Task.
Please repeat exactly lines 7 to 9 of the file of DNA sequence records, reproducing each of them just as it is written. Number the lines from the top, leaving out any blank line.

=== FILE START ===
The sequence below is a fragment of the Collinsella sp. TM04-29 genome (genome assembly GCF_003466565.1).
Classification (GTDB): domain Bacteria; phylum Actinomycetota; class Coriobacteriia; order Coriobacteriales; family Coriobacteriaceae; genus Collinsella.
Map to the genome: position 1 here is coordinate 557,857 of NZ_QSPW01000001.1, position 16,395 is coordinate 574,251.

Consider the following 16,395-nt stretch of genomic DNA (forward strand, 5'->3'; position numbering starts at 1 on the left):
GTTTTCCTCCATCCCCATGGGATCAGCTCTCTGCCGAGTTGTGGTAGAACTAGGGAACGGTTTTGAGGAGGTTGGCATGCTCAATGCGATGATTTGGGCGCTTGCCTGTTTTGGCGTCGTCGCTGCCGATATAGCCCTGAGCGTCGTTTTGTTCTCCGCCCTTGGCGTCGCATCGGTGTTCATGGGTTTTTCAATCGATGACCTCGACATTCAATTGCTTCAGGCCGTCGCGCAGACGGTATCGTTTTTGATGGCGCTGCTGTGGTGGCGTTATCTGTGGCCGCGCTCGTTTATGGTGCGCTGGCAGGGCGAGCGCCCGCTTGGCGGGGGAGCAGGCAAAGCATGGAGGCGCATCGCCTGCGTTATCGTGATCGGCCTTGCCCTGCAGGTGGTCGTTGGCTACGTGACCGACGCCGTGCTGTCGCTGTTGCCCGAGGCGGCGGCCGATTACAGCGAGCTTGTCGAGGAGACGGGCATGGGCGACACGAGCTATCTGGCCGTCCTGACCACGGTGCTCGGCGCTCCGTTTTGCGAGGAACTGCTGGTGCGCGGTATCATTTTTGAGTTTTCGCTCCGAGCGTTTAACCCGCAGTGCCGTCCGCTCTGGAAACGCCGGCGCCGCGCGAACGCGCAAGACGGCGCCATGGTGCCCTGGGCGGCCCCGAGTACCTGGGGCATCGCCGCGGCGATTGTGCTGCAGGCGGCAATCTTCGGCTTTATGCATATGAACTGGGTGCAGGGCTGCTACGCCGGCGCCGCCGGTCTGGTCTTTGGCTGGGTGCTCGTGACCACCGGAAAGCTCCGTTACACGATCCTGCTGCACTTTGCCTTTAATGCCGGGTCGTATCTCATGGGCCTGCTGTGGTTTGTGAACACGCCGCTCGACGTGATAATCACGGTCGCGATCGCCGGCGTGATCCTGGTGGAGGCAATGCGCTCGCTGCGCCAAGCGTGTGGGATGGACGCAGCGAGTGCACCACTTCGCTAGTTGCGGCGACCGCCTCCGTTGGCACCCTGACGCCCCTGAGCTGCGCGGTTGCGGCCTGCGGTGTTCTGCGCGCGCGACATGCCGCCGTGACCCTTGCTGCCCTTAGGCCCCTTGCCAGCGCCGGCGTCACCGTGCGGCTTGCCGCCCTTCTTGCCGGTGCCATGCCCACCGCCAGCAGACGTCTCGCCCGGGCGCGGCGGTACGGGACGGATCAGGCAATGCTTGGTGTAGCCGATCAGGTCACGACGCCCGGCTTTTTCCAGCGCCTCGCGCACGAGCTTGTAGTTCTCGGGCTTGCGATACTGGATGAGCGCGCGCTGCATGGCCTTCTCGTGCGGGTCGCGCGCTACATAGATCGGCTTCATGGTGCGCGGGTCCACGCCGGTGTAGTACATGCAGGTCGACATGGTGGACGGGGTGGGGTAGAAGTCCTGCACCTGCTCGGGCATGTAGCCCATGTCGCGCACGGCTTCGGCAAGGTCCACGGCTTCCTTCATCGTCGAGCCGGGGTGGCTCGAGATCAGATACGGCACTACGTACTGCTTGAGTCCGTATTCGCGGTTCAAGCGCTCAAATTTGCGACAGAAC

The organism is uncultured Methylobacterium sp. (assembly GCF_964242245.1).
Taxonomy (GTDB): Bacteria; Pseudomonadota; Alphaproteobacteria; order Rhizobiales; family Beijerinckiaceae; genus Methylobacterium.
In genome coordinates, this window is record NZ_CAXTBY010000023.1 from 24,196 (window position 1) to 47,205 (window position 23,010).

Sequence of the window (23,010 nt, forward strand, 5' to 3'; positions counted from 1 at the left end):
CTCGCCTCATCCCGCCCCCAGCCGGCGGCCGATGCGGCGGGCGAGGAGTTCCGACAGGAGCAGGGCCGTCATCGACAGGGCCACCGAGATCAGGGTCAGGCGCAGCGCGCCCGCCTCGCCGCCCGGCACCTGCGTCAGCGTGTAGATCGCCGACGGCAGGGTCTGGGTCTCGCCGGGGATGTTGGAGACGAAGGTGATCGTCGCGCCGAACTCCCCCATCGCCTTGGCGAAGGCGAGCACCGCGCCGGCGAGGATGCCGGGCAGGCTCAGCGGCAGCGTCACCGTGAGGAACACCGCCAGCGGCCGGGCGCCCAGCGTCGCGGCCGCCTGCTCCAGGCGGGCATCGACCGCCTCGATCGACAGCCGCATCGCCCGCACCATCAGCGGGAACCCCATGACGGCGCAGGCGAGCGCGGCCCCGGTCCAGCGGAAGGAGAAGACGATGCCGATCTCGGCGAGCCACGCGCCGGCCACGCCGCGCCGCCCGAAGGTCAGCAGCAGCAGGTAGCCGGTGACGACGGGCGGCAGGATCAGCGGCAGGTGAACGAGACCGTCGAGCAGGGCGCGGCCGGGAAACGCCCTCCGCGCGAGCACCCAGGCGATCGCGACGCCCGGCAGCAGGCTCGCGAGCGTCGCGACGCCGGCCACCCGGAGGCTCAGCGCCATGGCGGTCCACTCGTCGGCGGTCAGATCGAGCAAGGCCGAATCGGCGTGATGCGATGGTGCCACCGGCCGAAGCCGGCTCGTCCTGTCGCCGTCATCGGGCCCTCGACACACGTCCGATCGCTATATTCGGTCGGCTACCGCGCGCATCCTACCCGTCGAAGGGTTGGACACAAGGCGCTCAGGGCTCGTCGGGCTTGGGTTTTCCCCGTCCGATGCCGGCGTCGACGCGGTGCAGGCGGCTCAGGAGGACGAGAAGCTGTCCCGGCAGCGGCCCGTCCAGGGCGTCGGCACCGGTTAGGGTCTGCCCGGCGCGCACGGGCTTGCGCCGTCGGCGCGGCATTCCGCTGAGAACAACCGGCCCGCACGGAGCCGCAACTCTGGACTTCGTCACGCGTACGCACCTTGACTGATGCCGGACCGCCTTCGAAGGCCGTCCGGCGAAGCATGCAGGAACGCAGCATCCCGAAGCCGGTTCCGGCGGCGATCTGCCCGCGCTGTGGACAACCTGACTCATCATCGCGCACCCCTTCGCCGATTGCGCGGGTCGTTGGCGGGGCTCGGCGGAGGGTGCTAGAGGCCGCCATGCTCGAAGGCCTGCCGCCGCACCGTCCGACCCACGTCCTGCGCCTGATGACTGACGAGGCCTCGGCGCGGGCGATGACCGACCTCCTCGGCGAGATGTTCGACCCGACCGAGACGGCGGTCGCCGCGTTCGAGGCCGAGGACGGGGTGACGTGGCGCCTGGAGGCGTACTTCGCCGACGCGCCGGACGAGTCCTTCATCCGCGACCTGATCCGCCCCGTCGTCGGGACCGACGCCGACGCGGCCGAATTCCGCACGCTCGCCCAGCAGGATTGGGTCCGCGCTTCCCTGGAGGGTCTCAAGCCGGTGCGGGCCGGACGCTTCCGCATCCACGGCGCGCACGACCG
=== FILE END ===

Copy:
Taxonomy (GTDB): Bacteria; Pseudomonadota; Alphaproteobacteria; order Rhizobiales; family Beijerinckiaceae; genus Methylobacterium.
In genome coordinates, this window is record NZ_CAXTBY010000023.1 from 24,196 (window position 1) to 47,205 (window position 23,010).

Sequence of the window (23,010 nt, forward strand, 5' to 3'; positions counted from 1 at the left end):